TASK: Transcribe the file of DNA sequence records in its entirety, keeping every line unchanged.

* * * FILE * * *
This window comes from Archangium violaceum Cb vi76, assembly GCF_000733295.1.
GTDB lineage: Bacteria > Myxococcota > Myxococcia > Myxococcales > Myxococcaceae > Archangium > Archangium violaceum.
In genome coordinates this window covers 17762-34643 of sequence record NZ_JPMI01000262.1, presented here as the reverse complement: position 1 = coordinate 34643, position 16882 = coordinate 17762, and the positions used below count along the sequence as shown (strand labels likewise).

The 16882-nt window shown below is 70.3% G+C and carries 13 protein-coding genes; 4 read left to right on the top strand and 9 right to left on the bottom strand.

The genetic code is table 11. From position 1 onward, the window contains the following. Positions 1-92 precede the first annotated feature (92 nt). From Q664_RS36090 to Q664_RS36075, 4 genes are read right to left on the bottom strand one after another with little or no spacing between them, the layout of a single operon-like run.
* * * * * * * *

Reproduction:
This window comes from Archangium violaceum Cb vi76, assembly GCF_000733295.1.
GTDB lineage: Bacteria > Myxococcota > Myxococcia > Myxococcales > Myxococcaceae > Archangium > Archangium violaceum.
In genome coordinates this window covers 17762-34643 of sequence record NZ_JPMI01000262.1, presented here as the reverse complement: position 1 = coordinate 34643, position 16882 = coordinate 17762, and the positions used below count along the sequence as shown (strand labels likewise).

The 16882-nt window shown below is 70.3% G+C and carries 13 protein-coding genes; 4 read left to right on the top strand and 9 right to left on the bottom strand.

The genetic code is table 11. From position 1 onward, the window contains the following. Positions 1-92 precede the first annotated feature (92 nt). From Q664_RS36090 to Q664_RS36075, 4 genes are read right to left on the bottom strand one after another with little or no spacing between them, the layout of a single operon-like run.